In the statement, the Eagles say Cooper told team officials he did not know of the video prior to its release.
The statement appears to be in response to a report on CrossingBroad.com, the Philadelphia sports blog that released the initial video on Wednesday, that Cooper had knowledge of the controversial video's existence prior to Wednesday.
The website says, "The video had been circulated amongst a small group of friends, several of whom contacted Cooper via Twitter over the past month and a half."
According to CrossingBroad, sources told them that Cooper was contacted 10 to 15 times on Twitter since mid-June about the video.
The website goes on to say, "Two of the people who contacted Cooper, one of whom eventually provided us with the video, confirmed that Cooper blocked them on Twitter, perhaps as recently as [last] Sunday night."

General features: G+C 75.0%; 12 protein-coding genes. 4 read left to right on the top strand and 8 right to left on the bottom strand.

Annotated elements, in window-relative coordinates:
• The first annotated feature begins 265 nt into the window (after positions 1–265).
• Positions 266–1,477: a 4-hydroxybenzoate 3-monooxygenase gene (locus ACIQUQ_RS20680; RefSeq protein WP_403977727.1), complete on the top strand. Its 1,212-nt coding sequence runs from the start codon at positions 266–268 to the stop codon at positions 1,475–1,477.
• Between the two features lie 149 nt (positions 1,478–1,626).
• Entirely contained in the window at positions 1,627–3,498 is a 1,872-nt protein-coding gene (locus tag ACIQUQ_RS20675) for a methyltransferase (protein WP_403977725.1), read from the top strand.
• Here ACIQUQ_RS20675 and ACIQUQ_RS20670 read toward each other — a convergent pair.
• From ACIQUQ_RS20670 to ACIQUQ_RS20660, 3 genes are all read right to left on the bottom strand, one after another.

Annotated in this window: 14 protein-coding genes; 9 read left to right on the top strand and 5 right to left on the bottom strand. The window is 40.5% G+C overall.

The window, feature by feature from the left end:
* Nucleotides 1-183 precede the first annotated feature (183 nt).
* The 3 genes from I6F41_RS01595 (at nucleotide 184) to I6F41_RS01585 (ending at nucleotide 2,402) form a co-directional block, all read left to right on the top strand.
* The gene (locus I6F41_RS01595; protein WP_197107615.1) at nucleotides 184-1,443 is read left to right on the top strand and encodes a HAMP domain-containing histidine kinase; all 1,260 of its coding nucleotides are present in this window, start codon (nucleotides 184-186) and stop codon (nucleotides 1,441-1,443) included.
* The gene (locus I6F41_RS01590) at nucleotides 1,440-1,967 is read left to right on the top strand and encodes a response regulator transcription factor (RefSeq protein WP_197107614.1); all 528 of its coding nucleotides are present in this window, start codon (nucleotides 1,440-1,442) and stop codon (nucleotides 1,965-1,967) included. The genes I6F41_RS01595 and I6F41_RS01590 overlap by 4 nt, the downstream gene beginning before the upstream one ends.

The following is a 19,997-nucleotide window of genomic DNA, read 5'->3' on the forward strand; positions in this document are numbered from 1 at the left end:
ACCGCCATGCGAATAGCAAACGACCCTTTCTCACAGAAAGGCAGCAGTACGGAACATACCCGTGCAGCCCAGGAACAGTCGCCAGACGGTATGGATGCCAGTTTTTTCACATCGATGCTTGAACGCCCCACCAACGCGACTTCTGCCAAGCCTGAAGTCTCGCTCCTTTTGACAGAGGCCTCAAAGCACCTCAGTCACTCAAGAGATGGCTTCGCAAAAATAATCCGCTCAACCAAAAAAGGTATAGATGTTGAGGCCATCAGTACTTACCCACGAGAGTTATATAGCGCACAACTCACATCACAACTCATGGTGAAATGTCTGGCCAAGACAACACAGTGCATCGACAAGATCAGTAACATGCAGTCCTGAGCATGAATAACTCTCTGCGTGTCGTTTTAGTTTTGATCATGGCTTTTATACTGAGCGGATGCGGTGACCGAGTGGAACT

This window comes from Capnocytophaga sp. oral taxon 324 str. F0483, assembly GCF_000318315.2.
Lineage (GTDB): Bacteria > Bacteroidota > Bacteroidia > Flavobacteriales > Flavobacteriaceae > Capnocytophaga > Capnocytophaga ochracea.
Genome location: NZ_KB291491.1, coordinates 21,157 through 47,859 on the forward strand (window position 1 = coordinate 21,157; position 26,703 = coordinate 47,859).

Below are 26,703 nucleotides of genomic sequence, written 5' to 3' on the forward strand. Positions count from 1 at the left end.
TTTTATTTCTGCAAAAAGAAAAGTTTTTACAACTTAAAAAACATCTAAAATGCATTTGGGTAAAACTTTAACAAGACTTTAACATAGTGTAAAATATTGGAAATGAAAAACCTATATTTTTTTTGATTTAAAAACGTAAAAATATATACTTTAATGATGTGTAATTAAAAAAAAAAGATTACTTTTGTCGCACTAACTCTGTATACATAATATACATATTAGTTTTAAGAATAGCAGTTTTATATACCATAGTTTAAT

The following is the Eagles' full statement released Sunday afternoon:
"Riley Cooper made us aware of the tweets when the video became public. He told us that he did not know about the video. He informed us he blocked the tweets because he did not know the person nor understand the context of what that person was threatening. We promptly alerted NFL Security. This information potentially speaks to a legal issue that is a matter between Riley and the authorities. Our focus has been on Riley's words and actions."
At training camp Sunday, Coach Chip Kelly did not address the statement.
Meanwhile, the Eagles excused Cooper from all team activities on Friday while the wide receiver seeks counseling.
The video, which was first posted on Crossingbroad.com, shows Cooper outside the Lincoln Financial Field during a Kenny Chesney concert back in June.
A visibly agitated Cooper can be heard saying, "I will jump that fence and fight every [n-word] in here, bro."
At one point, Cooper is being restrained.
Riley Cooper was fined by the Eagles, though the amount of the fine has not been released.